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Jane Fairfax is a major character in Emma. She is the only person whom Emma Woodhouse envies due to her accomplishments and beauty. She marries Frank Churchill after a long and secret engagement.

BiographyEdit

Early lifeEdit

Jane Fairfax is the daughter of Lieutenant Fairfax, an infantryman, and his wife, Jane Bates, who was the younger daughter of Mr and Mrs. Bates and the younger sister of Miss Bates.

Her parents both died by the time she was three years old. Her father died in action abroad, and her mother died soon afterwards from consumption.

Mrs and Miss Bates raised her after she was orphaned, but when Jane was older, she was given into the care of her father's former commanding officer Colonel Campbell to be educated alongside his daughter in London. The Campbells did not have the money to provide for Jane beyond that, though, and as the Bateses were poor, it was decided early on that Jane would become a governess and provide for herself.

Jane paid only occasional visits to her grandmother and aunt after she went to live with the Campbells at age nine, but they continued to adore her from afar. They were always excited to hear of her accomplishments, and they read each of her letters many times—forty times according to Emma, although that is assumed to be an exaggeration—at tea with Henry and Emma Woodhouse. As such, the idea of Jane Fairfax tired Emma to death.[1]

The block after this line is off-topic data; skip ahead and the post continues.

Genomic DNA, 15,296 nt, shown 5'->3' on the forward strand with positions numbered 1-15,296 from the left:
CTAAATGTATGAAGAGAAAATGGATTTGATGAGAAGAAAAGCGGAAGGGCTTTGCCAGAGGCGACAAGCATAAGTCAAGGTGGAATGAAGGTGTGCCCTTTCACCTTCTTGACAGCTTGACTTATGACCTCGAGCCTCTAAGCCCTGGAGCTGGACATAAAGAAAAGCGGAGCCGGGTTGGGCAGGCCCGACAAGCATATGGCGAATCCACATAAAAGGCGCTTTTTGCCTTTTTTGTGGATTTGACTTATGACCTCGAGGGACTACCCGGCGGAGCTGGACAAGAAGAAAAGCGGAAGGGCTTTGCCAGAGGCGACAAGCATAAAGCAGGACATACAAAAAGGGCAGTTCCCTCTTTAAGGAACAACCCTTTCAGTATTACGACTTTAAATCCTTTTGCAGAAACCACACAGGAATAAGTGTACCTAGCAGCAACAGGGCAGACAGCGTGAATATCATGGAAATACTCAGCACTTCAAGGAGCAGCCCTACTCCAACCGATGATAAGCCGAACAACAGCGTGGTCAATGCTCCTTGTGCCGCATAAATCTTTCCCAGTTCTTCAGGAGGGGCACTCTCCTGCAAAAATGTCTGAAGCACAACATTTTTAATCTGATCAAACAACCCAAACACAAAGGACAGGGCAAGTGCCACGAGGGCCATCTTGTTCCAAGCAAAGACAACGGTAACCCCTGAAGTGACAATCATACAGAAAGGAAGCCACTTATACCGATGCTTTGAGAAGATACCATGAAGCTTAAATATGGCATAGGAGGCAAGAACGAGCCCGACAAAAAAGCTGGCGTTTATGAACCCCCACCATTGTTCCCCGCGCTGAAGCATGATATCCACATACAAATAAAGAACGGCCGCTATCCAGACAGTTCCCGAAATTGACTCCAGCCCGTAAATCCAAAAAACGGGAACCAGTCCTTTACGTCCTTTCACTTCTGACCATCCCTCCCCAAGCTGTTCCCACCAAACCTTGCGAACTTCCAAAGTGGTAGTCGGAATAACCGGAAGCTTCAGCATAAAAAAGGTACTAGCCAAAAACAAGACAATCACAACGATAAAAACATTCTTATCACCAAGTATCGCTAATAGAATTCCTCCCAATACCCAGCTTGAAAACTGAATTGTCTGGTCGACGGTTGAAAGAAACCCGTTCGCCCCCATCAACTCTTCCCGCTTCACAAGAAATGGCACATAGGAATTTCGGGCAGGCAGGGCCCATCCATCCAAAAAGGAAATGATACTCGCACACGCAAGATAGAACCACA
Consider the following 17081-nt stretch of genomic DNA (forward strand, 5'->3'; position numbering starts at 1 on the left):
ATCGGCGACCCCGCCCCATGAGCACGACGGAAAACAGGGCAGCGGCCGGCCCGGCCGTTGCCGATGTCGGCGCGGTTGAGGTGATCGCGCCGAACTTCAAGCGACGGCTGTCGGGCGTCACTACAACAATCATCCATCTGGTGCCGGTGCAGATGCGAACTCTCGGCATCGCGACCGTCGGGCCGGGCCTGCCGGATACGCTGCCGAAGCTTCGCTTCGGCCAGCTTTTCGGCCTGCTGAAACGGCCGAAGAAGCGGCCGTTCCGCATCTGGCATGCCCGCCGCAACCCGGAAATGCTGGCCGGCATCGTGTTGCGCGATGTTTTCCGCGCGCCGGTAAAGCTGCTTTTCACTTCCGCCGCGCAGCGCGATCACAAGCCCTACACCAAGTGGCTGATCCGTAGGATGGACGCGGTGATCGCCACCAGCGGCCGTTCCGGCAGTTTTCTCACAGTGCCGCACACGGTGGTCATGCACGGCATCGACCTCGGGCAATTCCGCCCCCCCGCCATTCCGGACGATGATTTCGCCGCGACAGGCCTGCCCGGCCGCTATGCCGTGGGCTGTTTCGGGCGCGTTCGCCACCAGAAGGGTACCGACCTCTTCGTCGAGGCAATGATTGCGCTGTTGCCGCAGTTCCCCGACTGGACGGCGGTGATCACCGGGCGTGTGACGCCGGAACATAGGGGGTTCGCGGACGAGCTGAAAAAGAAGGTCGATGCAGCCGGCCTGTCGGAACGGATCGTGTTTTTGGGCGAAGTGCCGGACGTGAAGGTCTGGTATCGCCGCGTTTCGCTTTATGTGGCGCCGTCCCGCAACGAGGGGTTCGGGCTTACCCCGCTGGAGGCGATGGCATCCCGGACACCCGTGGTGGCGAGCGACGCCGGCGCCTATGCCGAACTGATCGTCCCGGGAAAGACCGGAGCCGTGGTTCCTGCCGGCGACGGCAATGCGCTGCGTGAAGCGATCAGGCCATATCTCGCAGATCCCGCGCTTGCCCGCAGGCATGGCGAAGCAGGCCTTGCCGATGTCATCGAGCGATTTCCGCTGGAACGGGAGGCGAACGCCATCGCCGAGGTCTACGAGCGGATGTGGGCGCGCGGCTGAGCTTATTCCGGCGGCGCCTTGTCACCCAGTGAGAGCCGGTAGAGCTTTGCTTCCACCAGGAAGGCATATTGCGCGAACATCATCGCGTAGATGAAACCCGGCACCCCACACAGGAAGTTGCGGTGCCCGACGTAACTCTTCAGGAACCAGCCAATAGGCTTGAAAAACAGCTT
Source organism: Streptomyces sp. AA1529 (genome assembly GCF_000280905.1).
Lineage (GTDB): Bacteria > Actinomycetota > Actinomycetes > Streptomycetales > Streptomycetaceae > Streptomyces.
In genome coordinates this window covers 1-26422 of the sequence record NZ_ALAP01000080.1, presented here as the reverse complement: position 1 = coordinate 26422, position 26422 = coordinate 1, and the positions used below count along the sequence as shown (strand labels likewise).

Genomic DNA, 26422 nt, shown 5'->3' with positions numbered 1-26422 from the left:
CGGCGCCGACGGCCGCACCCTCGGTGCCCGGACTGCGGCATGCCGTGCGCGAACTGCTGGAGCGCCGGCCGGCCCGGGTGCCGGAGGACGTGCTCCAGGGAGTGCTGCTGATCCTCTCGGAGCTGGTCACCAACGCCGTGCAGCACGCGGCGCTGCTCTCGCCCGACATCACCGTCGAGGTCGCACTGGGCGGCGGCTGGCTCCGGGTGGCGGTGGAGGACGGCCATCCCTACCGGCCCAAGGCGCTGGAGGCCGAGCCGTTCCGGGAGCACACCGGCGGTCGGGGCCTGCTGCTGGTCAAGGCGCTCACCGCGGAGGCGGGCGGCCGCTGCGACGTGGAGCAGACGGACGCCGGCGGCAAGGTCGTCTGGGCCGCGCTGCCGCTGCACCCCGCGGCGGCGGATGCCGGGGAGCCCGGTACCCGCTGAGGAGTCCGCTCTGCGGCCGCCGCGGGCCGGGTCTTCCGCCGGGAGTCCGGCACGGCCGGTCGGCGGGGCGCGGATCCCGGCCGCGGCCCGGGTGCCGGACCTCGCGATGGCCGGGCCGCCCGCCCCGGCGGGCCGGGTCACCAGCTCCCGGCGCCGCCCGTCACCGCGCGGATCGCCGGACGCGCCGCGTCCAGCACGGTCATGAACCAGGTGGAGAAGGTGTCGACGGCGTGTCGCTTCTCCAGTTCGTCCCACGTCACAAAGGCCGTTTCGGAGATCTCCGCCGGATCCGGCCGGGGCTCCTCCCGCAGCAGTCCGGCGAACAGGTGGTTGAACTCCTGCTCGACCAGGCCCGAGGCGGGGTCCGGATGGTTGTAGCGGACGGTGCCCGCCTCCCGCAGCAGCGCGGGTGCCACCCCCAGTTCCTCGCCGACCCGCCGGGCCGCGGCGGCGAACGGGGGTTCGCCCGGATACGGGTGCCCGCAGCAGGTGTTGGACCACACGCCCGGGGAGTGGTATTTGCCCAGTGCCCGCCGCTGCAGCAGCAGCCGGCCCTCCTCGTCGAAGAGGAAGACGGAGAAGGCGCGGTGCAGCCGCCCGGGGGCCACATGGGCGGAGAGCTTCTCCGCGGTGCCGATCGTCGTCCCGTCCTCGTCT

Character traitsEdit

Jane is an orphan whose only family consists of an aunt, Miss Bates, and a grandmother, Mrs. Bates, is regarded as a very beautiful, clever, and elegant woman, with the best of manners, and is also very well-educated and exceptionally talented at singing and playing the piano; in fact, she is the sole person whom Emma envies. She has little fortune, however, and seems destined to become a governess – a prospect she dislikes.

Jane Fairfax serves the role as Emma's rival, and possibly a second heroine in the novel. Unlike Emma, Jane is private with her affairs, mainly to keep her secret engagement a secret. We do not get much information about Jane's character, mainly because the narrator usually portrays Emma's perspective and may not want to dwell on Jane's accomplishments.

Notes and referencesEdit

  1. Emma, Volume I, Chapter 10
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